(Photos by Matt Cashore) Matt Cashore is Senior University Photographer Notre Dame. Matt’s photo “Discovery” was voted Best In Show in the March 2018 Monthly Image Competition.
How the image came about:
I crave feedback which challenges me to think harder about my work. I don’t mean social media “likes” or other applause. While that is important in many ways, I want relevant and candid feedback from experts. That’s surprisingly hard to come by.
In a meeting shortly after Christmas, a couple of our web and print designers briefly mentioned some general frustration in finding images. I pressed them for more and one designer sent me an email with a ‘wish list’ of several concepts and terms. He used the phrase “the thrill of discovery” which stuck in my brain. I thought, “What does ‘discovery’ look like?” and almost immediately I pre-visualized this exact image.
Coincidentally I was assigned by our University magazine to do a series of environmental photos of researchers in labs. I decided to bring along my old-n-trusty 105mm AIS macro lens and extension tube if an opportunity presented itself to photograph an eyeball at a microscope.
Nikkor 105mm f2.8 AIS lens and PN-11 extension tube-purchased used from Roberts!
The tech stuff:
The last of the labs I visited in the series had the perfect microscope for the job. After we finished the environmental portraits I asked two graduate students in the lab if they were interested in helping with a quick extra & I briefly explained my concept. They were both enthusiastic about the idea. The hardest part was getting the beam of light coming through the eyepiece to be the right size and placement on the model’s eyeball. And handheld macro work with a manual focus lens means even breathing can move the critical point of focus away from where I need it.
I knew after the first test exposure that the idea was a winner. I showed it to the model and that helped the general understanding and enthusiasm for the idea. After a few more test frames I grabbed a speedlight and pointed it at the wall in front of the microscope to give a little soft fill. No other lighting was necessary and I got lucky with critical focus—my first few attempts were nice and sharp. I shot photos with both grad students but the best image was the second one I made after the test frames. A smidge of a crop and a little tweak of brightness & contrast was all the post-processing necessary.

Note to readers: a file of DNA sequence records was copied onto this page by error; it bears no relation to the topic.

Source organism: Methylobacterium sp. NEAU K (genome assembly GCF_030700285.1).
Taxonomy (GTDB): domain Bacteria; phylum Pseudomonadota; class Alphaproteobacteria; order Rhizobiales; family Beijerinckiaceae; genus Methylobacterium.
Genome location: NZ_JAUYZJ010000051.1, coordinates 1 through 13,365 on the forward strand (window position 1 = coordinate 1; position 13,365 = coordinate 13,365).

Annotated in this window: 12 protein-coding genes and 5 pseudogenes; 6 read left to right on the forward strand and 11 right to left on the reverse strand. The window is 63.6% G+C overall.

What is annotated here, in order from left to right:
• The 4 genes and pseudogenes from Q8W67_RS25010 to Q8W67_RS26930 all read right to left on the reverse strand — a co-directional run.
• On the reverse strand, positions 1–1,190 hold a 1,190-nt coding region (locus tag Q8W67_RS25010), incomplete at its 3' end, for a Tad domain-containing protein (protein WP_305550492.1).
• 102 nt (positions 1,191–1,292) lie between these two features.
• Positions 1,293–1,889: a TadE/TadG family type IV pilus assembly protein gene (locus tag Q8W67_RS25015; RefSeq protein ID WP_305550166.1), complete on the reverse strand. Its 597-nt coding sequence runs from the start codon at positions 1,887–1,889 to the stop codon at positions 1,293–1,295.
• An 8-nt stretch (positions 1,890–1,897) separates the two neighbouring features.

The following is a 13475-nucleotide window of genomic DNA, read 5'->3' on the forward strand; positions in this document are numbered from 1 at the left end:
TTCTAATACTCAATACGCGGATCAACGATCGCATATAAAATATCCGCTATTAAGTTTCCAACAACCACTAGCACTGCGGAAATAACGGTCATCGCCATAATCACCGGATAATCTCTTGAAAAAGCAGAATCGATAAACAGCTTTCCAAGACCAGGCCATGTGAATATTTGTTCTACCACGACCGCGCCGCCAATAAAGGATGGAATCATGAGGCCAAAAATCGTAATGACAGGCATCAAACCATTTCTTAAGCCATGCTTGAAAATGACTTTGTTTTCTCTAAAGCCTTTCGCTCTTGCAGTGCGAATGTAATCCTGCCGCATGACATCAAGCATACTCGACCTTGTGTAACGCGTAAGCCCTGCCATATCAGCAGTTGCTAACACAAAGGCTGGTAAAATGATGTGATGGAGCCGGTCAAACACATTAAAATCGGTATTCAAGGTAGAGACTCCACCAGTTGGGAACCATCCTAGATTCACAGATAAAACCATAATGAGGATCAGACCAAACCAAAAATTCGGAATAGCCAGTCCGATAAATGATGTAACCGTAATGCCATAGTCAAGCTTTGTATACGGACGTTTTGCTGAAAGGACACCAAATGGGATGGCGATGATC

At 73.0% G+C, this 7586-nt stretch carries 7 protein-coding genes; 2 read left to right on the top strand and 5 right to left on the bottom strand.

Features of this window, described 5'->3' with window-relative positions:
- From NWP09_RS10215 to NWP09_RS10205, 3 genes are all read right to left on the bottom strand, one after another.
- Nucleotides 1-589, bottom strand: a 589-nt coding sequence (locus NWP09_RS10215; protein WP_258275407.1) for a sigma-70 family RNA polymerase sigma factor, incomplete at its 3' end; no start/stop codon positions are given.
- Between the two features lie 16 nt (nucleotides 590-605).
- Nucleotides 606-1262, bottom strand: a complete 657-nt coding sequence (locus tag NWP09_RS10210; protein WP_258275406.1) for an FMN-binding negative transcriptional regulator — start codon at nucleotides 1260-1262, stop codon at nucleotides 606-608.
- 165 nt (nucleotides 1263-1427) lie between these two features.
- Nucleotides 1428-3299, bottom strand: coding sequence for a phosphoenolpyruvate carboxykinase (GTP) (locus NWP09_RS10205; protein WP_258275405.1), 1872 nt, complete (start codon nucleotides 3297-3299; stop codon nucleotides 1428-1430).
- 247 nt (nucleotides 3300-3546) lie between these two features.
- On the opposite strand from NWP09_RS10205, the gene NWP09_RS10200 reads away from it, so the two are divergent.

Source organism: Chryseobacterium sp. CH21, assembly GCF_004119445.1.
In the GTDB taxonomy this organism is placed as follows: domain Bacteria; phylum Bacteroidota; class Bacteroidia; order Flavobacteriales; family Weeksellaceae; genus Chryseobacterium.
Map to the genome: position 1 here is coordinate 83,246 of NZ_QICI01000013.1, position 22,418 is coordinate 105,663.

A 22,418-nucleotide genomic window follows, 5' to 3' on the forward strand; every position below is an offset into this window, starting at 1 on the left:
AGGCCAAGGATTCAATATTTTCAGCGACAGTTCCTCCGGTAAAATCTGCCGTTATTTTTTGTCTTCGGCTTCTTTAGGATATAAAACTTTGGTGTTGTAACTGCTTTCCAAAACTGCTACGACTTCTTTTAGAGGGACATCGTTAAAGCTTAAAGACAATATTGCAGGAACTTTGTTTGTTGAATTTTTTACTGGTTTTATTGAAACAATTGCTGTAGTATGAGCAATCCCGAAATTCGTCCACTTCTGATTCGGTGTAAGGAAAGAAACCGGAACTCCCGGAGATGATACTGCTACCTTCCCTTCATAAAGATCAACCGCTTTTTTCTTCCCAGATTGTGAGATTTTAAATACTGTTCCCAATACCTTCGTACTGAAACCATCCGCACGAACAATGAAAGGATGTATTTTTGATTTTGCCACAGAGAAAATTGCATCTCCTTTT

Later on I checked the time stamps of my images and the total extra time invested in this image was 11 minutes. The image will be useful for years.
Photographic veggies eaten, time for dessert!
On the MIC’s influence day-to-day:
Legendary photo editor Jimmy Colton said something to the effect of: “I never hired anyone because they won a contest.” Point well-taken, but seeing everyone else’s 6 best images each month is just plain fun, and it definitely motivates me to raise my own bar and perhaps to put a little more energy into situations where it would be perfectly acceptable to phone it in. Also, Notre Dame has a University-wide performance management process that requires employees to come up with an annual set of goals—the more numerically measureable the better—that create the measuring stick so to speak for our annual review. One of my goals is to score well in the MIC standings, so I’m formally reminded of that by HR on a regular basis!
“Ladies and gentlemen, this is your captain speaking”
“What’s a tree’s least favorite month? SeptTIMMBERRRRR!!.” (My 6-year-old daughter told me that one!) Blog stories/ideas welcome any time, email editor Matt Cashore at email@example.com